US May Rethink Iran’s Approach If No Deal Reaches “Foreseeable Future” | Conflict News

The timing of US sanctions relief, Iranian centrifuges are sticking points as Ebrahim Raisi’s election puts talks on hold.

Washington may need to rethink its approach to Iran if the serious differences between the two countries over resuming compliance with the 2015 nuclear deal cannot be resolved “for the foreseeable future,” said Thursday a senior American official.

“We still have serious differences … on a multitude of issues, whether it is the nuclear measures Iran must take to come into compliance, the sanctions relief the United States would offer or the sequence of actions the two sides would take, ”the official told reporters on a conference call.

“This process will not be open forever,” the official added, speaking on condition of anonymity, the Reuters news service reported.

“We have differences and if we can’t bridge them for the foreseeable future, I think we’ll have to come together and figure out how we… move forward.”

A sixth round of indirect talks between the United States and Iran was postponed Sunday, two days after the election of Iranian President Ebrahim Raisi, the head of the Iranian judiciary subject to US sanctions. Raisi is due to take office in August.

The official said the US delegation expected to return to Vienna for a seventh round in the not-so-distant future, but was unsure of when – suggesting the key factor would be internal Iranian consultations after Raisi’s election.

Iran struck a deal with the great powers in 2015 to curb its uranium enrichment program, a possible route to nuclear weapons, in exchange for the lifting of sanctions by the United States, the European Union and of ONU.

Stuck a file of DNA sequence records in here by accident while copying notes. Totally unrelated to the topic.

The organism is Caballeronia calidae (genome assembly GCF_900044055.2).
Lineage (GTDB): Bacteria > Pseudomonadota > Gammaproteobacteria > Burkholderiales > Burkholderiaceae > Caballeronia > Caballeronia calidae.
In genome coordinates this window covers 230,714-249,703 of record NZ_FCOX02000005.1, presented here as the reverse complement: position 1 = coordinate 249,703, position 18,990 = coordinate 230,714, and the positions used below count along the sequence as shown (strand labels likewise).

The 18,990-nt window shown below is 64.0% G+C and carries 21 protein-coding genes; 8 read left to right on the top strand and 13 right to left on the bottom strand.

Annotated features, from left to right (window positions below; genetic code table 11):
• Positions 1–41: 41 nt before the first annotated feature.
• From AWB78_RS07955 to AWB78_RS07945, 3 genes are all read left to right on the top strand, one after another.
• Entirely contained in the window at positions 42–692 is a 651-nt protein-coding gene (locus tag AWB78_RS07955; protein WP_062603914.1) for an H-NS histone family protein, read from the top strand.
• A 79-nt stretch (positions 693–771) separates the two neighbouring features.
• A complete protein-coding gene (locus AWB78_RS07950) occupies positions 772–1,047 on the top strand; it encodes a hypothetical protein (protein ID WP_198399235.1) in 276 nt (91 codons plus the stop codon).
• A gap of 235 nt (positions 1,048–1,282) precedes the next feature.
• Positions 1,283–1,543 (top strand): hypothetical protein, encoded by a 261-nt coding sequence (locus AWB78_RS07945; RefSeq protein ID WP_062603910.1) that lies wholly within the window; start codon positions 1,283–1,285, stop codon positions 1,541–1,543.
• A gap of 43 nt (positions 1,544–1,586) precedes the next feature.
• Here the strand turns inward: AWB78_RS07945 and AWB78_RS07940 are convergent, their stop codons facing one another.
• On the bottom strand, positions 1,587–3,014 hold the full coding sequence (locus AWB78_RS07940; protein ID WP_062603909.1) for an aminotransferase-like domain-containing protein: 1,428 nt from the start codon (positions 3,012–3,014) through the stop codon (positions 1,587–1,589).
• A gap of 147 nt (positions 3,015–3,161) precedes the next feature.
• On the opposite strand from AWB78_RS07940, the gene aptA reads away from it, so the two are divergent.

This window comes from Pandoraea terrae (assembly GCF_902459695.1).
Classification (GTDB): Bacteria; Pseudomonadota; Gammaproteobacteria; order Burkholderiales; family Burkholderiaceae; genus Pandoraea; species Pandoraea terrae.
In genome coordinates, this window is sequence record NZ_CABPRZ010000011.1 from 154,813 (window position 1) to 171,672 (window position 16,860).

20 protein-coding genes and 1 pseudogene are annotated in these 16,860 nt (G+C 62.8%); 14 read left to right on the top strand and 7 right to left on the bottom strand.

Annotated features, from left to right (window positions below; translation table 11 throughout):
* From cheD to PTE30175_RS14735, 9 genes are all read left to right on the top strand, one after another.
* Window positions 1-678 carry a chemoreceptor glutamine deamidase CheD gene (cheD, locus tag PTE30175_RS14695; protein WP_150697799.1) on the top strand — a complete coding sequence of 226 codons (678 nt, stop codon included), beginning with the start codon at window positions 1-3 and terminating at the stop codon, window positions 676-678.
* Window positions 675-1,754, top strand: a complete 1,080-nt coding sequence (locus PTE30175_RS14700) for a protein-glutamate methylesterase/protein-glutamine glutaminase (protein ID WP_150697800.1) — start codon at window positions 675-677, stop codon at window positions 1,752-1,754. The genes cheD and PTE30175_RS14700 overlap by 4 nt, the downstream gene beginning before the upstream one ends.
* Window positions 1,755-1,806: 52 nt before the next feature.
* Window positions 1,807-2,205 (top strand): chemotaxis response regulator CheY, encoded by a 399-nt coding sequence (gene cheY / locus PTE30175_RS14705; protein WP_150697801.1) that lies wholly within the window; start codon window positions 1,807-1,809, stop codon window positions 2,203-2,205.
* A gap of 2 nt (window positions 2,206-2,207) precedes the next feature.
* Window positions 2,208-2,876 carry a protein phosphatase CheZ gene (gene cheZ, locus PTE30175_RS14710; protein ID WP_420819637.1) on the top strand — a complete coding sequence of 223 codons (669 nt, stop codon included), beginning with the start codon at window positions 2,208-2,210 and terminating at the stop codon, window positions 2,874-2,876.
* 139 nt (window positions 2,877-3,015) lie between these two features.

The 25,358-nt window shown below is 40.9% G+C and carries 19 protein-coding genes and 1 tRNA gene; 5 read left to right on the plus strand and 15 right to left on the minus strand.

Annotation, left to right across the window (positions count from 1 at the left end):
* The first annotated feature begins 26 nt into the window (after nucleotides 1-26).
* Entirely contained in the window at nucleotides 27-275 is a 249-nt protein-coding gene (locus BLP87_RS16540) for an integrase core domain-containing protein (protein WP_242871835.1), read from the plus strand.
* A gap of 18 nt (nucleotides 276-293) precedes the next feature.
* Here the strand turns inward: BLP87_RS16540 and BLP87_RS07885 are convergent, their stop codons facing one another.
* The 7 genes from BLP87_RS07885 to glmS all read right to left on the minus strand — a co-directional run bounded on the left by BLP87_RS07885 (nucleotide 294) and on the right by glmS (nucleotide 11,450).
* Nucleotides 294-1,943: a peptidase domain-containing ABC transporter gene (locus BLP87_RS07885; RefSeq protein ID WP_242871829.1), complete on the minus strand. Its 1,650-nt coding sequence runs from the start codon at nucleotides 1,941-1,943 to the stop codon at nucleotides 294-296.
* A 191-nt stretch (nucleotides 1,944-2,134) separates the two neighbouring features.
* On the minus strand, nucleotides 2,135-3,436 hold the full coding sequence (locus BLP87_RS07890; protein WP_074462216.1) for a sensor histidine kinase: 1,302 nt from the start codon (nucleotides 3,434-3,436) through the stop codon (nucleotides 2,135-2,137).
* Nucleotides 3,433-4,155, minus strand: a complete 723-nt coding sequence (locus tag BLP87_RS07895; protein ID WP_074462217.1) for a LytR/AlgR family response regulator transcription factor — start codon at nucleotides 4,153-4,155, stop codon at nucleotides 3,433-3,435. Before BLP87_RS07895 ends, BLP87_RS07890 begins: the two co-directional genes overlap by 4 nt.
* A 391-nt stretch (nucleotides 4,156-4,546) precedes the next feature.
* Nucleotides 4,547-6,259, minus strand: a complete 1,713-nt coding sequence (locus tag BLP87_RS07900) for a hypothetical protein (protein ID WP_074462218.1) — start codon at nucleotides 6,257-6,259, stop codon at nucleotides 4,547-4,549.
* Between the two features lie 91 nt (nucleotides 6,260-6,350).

Former US President Donald Trump dropped the case in 2018 and reimposed tough sanctions, prompting Tehran to start violating some of the nuclear limits in 2019 while sticking to its position that it had no nuclear weapons ambition. US President Joe Biden is looking to revive the deal.

The senior US official declined to detail the sticking points in talks, which are indirect because Iran refuses to sit down with the American side. European diplomats are the main intermediaries.

An official involved in the talks said Iran’s enrichment with large numbers of advanced centrifuges is an unresolved issue, as is Iran’s request to “verify” US compliance before slowing down. its nuclear program.

This official said the verification meant that the easing of US sanctions, Iran’s export of some of the oil and its payment through an international bank before Tehran took steps to make its program less likely to be used to manufacture nuclear weapons.

Under the 2015 deal, Iran was only allowed to use advanced centrifuges in small numbers and not to accumulate enriched uranium.

A Western diplomat acknowledged that there was a major stumbling block to the sequencing, with the Iranians demanding immediate access to US dollars and the international banking sector.

The Western diplomat also said that advanced centrifuges, which can produce highly enriched uranium more efficiently, were a sticking point and suggested there was a possibility that Iran would be allowed to keep some of them.

In a surprise gesture on June 23, the US Department of Justice seized 36 websites with ties to the Iranian state for engaging in “disinformation campaigns and malicious influence operations” quickly drawing criticism from Iranian officials.

Iran’s foreign ministry called the seizure an example of a “systematic effort to distort free speech globally and silence independent voices in the media,” adding that Iran will pursue the matter through legal channels.

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